Focus: Linux Training
When I was in high school, many speakers came to talk to the students about our futures: jobs and options available after graduation. One thing every one of them stressed was the importance of going on to get further education and training. Without it, we were told we would face a life of work in the food industry or as sales clerks or low-level car mechanics. We were shown charts of how much more money we would make with the proper university degree or training certificate for the job we wanted. These things are still a top priority for most people entering the work force today. Developing skills that are fun as well as attractive to business consumes the minds of students approaching graduation and entering the real world.
Since our readers are Linux enthusiasts who would prefer to work with a Linux system rather than a Windows one, this month's focus is on Linux training. Training is needed so we can get out there and actually support ourselves using our favorite operating system. Many ways of getting that training are available, and we take a look at the ones most in use: traditional classrooms and web-based courses. All are geared toward getting Linux certification so that you can prove your worthiness to potential employers. We also have updates from the two existing certification programs: Linux Professional Institute and SAIR Linux.
We hope you have been enjoying our new “Cooking with Linux” column, which premiered last September and began in earnest with the January issue. Marcel Gagné is a talented author who has written for us in the past, and we are happy to have him join us as a regular contributor. He also writes a column called “SysAdmin's Corner” which appears on our web site (http://www.linuxjournal.com/). Marcel is a Linux geek with a nice sense of humor—what a guy!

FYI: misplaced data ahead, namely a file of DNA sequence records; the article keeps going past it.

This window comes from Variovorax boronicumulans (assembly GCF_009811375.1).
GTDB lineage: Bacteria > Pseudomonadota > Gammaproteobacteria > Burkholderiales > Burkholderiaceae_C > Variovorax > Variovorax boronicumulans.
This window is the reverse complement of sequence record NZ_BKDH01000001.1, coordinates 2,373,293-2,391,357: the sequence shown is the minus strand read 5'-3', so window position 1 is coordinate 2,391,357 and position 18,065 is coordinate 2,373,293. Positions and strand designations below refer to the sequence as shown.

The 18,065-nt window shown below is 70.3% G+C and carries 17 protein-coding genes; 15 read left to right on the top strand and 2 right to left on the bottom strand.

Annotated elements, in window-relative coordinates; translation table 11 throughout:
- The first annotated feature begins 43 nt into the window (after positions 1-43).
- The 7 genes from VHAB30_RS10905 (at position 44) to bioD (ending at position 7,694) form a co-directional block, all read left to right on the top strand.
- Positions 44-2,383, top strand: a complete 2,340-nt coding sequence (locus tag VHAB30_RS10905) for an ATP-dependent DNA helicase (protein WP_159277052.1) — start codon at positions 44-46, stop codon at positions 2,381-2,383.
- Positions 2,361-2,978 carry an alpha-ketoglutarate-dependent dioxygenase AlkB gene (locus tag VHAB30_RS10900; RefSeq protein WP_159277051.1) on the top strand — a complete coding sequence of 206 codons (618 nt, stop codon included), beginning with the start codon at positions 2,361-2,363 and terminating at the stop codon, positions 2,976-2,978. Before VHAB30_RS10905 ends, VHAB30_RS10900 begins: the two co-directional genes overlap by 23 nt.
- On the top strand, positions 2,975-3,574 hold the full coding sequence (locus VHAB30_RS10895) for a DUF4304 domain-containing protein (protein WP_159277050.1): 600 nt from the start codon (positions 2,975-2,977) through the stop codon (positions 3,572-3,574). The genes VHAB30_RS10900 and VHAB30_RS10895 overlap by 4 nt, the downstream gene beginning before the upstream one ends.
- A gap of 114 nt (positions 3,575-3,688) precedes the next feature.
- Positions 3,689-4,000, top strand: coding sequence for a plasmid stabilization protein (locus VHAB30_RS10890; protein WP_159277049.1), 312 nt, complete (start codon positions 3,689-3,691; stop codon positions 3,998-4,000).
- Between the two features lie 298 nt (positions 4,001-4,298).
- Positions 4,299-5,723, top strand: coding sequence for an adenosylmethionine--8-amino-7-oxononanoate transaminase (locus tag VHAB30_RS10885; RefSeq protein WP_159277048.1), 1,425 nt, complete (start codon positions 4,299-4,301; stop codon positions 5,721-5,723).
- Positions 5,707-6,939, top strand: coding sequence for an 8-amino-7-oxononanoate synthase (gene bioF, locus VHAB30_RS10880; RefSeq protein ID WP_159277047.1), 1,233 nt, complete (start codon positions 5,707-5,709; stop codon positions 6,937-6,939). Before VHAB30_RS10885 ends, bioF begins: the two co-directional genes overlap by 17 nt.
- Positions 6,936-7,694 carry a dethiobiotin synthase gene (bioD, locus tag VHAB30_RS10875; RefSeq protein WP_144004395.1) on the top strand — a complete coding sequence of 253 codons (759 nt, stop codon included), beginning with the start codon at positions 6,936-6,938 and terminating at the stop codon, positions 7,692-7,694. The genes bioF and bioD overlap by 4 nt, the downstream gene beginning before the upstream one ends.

Another web column you might like is “Currents” by Bryan Pfaffenberger, a university professor with a keen intellect, who probes the issues facing the computer and software industry today. He challenges us to think and form our own opinions about open source, copyrights, software patents and more.
—Marjorie Richardson, Editor in Chief
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Until recently, IBM’s Power Platform was looked upon as being the system that hosted IBM’s flavor of UNIX and proprietary operating system called IBM i. These servers often are found in medium-size businesses running ERP, CRM and financials for on-premise customers. By enabling the Power platform to run the Linux OS, IBM now has positioned Power to be the platform of choice for those already running Linux that are facing scalability issues, especially customers looking at analytics, big data or cloud computing.
￼Running Linux on IBM’s Power hardware offers some obvious benefits, including improved processing speed and memory bandwidth, inherent security, and simpler deployment and management. But if you look beyond the impressive architecture, you’ll also find an open ecosystem that has given rise to a strong, innovative community, as well as an inventory of system and network management applications that really help leverage the benefits offered by running Linux on Power.Get the Guide